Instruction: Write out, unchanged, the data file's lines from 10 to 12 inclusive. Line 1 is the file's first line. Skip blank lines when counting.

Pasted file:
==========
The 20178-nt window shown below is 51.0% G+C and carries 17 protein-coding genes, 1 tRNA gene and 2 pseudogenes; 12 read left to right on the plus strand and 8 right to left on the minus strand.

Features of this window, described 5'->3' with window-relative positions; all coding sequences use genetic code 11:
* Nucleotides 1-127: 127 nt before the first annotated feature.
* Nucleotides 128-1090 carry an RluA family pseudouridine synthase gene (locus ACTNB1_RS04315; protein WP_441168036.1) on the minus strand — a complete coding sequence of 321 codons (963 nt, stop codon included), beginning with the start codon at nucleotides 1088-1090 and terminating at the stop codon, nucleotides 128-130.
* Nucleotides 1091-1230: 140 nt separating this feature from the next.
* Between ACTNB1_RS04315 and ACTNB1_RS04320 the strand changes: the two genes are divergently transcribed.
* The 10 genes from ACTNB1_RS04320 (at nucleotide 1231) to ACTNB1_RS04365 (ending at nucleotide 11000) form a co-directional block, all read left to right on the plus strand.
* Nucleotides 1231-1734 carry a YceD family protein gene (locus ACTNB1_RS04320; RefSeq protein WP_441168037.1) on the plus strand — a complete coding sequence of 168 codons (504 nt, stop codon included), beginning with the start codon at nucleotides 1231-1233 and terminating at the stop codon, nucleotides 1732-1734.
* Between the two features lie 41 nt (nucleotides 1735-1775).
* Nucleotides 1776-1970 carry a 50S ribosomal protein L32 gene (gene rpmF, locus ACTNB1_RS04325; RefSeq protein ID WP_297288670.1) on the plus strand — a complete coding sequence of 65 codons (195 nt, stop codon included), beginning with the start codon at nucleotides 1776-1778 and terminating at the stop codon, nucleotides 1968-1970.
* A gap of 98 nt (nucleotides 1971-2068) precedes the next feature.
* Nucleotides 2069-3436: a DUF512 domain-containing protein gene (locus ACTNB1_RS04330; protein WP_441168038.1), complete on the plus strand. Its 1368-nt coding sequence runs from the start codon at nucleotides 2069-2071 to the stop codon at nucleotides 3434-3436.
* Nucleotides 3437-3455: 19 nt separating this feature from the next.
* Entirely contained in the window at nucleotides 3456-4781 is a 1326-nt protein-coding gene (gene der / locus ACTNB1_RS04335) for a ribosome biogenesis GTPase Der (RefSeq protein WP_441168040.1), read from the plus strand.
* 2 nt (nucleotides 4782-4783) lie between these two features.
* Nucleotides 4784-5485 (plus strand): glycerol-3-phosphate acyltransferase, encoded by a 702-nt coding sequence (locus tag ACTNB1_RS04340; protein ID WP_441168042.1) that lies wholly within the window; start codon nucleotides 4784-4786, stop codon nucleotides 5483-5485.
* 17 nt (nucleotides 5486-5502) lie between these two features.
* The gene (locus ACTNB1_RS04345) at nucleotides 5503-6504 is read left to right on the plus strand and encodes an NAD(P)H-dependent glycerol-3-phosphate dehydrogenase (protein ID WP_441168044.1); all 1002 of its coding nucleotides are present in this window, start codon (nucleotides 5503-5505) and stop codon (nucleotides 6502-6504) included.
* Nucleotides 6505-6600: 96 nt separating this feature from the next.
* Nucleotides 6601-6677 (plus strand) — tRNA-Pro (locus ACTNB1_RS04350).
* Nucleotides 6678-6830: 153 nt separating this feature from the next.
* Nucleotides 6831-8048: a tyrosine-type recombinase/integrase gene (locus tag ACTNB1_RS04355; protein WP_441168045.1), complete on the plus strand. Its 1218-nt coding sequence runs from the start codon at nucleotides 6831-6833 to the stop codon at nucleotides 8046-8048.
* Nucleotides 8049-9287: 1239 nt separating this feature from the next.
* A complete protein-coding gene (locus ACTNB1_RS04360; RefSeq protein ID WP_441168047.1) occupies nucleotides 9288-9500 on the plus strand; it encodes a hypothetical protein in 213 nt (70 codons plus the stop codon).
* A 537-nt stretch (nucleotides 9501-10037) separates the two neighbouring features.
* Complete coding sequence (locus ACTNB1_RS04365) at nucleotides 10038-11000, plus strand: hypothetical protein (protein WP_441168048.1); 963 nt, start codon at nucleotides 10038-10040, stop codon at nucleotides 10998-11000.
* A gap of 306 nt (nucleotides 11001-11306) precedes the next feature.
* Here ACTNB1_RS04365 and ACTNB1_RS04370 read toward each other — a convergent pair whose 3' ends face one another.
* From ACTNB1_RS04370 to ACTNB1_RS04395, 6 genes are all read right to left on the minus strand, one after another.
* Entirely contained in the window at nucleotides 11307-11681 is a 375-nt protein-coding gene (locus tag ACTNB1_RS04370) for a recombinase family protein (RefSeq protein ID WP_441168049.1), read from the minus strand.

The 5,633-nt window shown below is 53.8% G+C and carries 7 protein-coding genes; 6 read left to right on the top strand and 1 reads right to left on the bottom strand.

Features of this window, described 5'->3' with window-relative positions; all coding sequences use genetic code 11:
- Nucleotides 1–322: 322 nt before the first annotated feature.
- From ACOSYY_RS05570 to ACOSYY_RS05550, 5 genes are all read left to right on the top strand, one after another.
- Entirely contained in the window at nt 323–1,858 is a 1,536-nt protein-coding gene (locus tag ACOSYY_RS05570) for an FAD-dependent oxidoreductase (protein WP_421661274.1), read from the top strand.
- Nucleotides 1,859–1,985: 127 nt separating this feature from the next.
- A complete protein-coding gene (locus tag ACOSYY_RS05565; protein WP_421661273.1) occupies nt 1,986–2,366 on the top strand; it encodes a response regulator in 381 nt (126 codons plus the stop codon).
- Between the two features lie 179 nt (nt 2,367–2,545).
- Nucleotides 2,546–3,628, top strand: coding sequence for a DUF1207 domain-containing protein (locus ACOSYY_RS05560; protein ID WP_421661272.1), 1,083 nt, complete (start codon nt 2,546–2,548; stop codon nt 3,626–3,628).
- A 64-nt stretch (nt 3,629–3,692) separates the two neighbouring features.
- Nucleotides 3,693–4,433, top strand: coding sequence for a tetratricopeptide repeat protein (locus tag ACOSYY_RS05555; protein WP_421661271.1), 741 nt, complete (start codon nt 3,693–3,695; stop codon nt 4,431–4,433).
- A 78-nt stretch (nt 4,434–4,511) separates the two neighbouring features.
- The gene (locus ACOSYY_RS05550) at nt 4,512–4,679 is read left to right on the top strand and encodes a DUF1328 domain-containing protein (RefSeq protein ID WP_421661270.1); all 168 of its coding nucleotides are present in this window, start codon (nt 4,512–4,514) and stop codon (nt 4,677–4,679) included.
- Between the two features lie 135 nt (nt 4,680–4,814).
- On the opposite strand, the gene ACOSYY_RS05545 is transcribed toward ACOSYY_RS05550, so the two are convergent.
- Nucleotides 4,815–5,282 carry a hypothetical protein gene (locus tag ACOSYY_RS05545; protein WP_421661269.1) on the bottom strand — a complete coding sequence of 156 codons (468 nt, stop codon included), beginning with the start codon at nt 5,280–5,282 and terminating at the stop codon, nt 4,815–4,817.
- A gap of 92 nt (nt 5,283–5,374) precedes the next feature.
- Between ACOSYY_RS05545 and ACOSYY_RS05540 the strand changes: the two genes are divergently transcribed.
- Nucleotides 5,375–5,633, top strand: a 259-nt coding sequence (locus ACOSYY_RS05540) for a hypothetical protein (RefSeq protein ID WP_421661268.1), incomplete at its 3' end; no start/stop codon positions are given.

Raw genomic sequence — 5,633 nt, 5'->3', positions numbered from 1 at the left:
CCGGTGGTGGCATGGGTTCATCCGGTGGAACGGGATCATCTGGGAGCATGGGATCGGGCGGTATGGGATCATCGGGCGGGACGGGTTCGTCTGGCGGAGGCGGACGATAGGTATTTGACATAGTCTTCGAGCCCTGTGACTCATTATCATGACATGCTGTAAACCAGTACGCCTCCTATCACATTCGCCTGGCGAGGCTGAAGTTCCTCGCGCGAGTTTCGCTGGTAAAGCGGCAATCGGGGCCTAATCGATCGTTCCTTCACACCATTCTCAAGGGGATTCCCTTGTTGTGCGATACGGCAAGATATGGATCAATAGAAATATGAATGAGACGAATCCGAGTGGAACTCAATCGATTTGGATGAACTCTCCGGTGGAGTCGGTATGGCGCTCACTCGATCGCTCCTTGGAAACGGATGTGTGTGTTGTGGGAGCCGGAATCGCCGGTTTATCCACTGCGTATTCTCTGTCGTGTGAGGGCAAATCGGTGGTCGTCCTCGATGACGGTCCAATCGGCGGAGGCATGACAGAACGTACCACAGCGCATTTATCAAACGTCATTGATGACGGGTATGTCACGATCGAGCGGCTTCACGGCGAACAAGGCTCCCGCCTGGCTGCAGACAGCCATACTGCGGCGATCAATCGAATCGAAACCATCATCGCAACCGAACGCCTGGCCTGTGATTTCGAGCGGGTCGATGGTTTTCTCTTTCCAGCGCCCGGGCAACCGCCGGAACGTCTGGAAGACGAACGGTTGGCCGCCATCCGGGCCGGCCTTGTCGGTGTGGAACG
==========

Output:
* Nucleotides 1776-1970 carry a 50S ribosomal protein L32 gene (gene rpmF, locus ACTNB1_RS04325; RefSeq protein ID WP_297288670.1) on the plus strand — a complete coding sequence of 65 codons (195 nt, stop codon included), beginning with the start codon at nucleotides 1776-1778 and terminating at the stop codon, nucleotides 1968-1970.
* A gap of 98 nt (nucleotides 1971-2068) precedes the next feature.
* Nucleotides 2069-3436: a DUF512 domain-containing protein gene (locus ACTNB1_RS04330; protein WP_441168038.1), complete on the plus strand. Its 1368-nt coding sequence runs from the start codon at nucleotides 2069-2071 to the stop codon at nucleotides 3434-3436.